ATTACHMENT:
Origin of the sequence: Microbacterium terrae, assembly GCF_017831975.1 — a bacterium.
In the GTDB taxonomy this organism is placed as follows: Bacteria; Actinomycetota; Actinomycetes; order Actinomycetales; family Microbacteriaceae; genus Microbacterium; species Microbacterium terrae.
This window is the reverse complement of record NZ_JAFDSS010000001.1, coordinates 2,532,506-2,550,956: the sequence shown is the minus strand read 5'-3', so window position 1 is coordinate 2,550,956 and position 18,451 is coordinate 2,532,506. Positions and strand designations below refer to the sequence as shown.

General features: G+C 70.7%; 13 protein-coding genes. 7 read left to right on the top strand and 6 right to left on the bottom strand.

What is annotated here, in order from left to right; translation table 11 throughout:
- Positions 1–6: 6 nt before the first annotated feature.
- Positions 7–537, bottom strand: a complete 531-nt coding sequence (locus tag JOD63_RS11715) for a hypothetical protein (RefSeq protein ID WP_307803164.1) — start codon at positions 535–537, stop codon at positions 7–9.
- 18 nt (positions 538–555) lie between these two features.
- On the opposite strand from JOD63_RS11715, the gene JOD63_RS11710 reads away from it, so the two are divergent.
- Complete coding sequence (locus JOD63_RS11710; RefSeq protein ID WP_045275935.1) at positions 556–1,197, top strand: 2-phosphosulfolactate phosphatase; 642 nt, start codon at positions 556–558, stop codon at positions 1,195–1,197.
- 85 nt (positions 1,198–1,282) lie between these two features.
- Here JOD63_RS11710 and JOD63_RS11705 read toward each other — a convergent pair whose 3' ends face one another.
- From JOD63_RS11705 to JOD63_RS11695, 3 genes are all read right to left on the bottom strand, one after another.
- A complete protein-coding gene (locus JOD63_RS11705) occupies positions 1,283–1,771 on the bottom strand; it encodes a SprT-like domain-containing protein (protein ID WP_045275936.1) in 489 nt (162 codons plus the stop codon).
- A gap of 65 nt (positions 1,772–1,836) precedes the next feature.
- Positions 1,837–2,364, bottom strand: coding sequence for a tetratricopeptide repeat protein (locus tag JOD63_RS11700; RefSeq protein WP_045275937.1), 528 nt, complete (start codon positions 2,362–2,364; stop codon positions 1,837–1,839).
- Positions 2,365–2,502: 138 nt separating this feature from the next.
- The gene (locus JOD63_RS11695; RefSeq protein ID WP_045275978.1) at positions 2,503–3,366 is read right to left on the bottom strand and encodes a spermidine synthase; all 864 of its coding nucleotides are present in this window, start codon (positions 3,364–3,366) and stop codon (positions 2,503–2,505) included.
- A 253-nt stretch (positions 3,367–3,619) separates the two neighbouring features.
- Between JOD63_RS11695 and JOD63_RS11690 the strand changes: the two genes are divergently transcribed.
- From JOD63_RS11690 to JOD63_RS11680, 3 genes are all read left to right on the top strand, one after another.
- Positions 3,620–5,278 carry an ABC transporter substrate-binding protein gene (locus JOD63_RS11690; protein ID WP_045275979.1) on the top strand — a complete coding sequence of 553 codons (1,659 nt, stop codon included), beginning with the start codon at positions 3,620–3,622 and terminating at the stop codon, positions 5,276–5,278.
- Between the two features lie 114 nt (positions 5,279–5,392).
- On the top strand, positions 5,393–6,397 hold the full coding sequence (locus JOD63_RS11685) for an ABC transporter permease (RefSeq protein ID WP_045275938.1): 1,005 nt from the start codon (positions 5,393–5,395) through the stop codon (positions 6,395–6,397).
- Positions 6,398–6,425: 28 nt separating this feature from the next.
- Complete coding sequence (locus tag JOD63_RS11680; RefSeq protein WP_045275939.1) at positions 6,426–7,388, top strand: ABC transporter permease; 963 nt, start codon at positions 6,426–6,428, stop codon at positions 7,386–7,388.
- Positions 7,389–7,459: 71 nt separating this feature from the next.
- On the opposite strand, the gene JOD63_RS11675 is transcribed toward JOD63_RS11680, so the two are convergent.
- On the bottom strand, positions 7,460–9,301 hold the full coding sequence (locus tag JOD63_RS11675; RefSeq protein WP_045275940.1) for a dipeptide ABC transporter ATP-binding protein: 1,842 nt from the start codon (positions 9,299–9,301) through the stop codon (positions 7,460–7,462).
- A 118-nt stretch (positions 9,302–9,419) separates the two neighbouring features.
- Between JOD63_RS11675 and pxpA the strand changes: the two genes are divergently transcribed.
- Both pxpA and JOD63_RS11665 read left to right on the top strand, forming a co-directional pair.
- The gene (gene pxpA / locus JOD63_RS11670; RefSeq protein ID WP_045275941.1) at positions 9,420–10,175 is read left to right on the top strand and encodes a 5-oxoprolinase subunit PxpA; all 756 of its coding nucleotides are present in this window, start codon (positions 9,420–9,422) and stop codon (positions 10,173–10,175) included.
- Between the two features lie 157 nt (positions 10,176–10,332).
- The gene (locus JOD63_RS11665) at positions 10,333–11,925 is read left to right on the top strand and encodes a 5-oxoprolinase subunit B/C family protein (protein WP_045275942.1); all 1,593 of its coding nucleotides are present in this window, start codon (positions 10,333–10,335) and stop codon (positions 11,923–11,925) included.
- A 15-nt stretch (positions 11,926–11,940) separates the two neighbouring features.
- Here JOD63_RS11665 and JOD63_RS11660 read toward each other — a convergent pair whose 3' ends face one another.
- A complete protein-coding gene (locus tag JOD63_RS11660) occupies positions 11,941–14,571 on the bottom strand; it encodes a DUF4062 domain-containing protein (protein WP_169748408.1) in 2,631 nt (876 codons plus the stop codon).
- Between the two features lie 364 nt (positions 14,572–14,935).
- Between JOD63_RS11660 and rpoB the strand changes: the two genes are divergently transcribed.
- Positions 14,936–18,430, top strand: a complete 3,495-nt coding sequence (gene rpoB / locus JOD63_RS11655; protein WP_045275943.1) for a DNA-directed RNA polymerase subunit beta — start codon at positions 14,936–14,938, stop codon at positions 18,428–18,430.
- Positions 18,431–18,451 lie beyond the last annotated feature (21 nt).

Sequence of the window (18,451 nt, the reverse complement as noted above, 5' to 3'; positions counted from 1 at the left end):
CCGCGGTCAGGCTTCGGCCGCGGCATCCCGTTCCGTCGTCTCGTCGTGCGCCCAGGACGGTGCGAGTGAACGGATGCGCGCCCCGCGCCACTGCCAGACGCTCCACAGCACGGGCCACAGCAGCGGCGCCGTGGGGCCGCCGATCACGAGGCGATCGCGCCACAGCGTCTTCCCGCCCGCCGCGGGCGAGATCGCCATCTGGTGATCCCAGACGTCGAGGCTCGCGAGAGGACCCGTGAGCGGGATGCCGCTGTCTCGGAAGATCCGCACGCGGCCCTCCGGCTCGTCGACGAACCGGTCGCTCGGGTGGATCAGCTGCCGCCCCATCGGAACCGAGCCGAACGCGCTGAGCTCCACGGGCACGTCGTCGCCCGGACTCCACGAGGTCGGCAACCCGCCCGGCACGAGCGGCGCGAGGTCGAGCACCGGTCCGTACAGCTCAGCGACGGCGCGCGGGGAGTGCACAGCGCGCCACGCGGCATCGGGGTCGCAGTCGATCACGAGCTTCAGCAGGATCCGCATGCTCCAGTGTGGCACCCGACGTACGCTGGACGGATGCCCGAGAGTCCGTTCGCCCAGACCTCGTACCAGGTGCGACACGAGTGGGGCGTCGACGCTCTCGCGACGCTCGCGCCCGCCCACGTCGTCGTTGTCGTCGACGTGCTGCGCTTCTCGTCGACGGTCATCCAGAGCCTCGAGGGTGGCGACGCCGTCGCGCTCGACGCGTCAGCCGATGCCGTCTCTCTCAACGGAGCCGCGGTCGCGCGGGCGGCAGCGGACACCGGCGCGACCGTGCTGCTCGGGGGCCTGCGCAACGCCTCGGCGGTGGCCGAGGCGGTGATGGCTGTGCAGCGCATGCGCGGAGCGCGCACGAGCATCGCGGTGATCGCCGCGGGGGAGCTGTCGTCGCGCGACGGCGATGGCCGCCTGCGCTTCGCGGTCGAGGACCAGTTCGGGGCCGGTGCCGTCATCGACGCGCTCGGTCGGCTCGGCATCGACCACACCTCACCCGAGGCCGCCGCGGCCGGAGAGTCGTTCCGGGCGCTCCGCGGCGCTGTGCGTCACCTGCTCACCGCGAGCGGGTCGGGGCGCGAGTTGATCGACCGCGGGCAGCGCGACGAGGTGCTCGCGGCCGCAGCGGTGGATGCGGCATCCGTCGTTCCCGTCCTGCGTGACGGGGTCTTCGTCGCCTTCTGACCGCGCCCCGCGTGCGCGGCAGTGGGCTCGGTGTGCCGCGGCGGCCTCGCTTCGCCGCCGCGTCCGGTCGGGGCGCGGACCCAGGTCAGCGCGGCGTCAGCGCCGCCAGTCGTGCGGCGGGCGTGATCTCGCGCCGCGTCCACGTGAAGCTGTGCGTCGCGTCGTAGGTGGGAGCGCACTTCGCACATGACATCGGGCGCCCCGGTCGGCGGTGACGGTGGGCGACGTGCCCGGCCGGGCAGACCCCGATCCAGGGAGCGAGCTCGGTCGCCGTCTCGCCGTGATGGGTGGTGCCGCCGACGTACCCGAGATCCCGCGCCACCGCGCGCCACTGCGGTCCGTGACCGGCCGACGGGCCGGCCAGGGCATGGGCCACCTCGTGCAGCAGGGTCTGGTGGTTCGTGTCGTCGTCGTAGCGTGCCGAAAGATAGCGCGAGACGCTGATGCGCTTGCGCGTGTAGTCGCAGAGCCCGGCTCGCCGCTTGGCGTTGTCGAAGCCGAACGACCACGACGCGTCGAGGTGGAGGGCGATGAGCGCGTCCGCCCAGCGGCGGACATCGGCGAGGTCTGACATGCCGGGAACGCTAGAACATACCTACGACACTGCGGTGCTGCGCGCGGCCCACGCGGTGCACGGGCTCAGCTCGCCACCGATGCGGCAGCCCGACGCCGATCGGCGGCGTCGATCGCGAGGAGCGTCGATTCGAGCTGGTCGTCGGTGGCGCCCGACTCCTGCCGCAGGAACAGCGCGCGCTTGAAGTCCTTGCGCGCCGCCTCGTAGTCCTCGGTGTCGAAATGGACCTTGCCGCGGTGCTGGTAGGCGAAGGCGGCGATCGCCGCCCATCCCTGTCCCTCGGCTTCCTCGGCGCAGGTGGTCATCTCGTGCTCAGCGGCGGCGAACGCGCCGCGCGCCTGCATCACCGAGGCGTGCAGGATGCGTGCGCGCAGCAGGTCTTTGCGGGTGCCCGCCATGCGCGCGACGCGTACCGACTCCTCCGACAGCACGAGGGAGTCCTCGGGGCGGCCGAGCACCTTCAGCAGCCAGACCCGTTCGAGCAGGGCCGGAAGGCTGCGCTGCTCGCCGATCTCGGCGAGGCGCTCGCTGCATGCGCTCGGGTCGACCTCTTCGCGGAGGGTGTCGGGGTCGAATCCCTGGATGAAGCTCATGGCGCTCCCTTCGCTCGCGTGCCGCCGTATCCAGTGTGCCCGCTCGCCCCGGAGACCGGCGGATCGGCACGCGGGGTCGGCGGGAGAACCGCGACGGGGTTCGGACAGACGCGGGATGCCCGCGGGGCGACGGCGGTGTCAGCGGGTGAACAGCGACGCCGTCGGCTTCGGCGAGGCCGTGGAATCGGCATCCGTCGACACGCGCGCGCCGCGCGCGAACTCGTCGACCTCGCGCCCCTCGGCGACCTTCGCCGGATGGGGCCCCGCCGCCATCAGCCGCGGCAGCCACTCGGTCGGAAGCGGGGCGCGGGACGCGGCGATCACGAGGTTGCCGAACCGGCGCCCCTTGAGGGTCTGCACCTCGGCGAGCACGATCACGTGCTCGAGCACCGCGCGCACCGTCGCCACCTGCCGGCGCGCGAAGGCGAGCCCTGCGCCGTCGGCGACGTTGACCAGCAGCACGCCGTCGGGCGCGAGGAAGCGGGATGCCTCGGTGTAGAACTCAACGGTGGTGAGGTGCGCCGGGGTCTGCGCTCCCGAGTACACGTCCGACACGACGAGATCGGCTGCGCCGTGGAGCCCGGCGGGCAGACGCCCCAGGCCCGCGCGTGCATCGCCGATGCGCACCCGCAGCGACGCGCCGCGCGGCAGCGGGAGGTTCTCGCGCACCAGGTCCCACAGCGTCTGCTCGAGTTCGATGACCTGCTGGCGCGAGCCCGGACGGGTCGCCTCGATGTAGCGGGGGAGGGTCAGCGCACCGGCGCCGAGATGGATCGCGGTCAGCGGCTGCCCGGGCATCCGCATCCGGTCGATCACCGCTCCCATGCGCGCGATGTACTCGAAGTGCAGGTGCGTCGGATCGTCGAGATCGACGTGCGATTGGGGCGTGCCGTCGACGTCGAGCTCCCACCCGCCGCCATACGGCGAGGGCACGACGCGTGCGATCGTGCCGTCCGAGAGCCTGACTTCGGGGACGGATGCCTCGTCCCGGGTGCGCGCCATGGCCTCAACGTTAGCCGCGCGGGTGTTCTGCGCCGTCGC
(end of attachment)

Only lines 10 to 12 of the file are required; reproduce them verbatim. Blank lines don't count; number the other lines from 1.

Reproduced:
- Complete coding sequence (locus JOD63_RS11710; RefSeq protein ID WP_045275935.1) at positions 556–1,197, top strand: 2-phosphosulfolactate phosphatase; 642 nt, start codon at positions 556–558, stop codon at positions 1,195–1,197.
- 85 nt (positions 1,198–1,282) lie between these two features.
- Here JOD63_RS11710 and JOD63_RS11705 read toward each other — a convergent pair whose 3' ends face one another.